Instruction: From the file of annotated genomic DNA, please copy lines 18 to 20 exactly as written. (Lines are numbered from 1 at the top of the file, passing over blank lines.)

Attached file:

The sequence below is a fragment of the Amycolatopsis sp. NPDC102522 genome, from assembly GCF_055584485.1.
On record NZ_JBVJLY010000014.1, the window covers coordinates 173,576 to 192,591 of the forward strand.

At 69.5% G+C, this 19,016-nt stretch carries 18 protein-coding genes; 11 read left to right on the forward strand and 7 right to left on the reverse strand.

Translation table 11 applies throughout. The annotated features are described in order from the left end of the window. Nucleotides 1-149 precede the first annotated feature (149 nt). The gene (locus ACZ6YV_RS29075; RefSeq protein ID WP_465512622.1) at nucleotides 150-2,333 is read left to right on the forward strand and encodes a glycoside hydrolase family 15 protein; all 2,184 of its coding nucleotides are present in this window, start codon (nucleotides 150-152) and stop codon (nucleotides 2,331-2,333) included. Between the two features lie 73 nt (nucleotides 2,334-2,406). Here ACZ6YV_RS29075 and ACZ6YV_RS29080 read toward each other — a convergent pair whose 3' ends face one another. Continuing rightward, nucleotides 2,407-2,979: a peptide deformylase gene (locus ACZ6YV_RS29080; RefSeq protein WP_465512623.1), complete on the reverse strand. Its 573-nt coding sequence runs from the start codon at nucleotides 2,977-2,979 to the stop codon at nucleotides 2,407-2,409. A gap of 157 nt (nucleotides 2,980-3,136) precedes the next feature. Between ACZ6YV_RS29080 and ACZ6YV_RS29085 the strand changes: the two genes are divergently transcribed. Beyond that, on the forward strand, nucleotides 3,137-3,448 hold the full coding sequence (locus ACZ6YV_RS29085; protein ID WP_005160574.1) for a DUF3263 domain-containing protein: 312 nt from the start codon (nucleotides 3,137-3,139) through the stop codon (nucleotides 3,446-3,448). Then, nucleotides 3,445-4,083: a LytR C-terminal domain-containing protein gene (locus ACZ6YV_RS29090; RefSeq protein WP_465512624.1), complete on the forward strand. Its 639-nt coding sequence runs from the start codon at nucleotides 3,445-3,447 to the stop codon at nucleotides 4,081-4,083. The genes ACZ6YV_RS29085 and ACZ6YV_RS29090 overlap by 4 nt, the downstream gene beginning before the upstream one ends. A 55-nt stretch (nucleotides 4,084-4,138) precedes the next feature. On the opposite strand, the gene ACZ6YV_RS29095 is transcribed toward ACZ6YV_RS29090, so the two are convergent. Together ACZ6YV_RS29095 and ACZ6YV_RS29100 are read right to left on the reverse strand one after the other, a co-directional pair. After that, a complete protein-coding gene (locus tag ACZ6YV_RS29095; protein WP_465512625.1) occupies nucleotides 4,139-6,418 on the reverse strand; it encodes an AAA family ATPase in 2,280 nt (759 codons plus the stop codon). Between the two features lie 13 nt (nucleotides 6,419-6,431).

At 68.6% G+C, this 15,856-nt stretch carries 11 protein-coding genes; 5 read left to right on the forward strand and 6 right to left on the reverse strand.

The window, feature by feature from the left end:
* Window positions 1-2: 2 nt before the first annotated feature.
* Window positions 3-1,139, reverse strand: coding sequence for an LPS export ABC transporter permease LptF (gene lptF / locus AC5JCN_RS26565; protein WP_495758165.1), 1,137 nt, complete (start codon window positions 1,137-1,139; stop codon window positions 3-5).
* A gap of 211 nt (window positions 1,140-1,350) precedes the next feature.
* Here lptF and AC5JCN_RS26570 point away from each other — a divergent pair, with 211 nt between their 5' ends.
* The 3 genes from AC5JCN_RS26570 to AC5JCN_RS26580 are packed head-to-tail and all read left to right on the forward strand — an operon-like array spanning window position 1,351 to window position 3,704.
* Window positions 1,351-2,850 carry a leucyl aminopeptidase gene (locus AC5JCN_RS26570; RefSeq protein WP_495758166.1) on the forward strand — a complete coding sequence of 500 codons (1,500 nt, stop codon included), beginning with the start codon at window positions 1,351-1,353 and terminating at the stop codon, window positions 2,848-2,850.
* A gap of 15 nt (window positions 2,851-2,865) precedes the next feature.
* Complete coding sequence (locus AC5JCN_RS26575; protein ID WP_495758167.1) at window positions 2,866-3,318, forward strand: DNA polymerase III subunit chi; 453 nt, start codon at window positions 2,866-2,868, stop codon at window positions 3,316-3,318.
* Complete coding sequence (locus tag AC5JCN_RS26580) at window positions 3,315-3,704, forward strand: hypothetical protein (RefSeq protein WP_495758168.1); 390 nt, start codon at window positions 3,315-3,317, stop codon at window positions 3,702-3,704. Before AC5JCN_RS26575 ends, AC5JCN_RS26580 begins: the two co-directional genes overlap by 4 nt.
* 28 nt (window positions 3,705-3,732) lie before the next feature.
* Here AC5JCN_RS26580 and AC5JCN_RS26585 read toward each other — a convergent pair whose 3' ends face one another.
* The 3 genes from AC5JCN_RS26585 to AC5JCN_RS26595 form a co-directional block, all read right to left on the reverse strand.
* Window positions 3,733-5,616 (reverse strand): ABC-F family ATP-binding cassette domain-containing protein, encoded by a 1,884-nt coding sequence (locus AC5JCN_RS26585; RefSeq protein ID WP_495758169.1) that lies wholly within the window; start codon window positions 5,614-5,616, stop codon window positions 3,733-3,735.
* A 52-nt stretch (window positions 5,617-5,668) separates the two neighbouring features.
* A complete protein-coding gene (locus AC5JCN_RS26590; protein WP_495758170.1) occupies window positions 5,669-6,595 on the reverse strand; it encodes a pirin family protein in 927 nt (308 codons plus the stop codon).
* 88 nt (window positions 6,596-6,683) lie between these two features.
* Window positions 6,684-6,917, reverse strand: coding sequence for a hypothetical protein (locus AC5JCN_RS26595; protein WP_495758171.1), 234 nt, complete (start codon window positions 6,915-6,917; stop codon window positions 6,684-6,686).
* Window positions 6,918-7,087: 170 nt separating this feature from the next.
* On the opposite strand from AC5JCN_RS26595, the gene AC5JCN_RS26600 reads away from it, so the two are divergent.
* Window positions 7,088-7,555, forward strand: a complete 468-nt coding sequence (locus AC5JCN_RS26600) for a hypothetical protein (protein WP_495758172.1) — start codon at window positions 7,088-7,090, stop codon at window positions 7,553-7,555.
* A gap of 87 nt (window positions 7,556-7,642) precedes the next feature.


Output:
* The 3 genes from AC5JCN_RS26585 to AC5JCN_RS26595 form a co-directional block, all read right to left on the reverse strand.
* Window positions 3,733-5,616 (reverse strand): ABC-F family ATP-binding cassette domain-containing protein, encoded by a 1,884-nt coding sequence (locus AC5JCN_RS26585; RefSeq protein ID WP_495758169.1) that lies wholly within the window; start codon window positions 5,614-5,616, stop codon window positions 3,733-3,735.
* A 52-nt stretch (window positions 5,617-5,668) separates the two neighbouring features.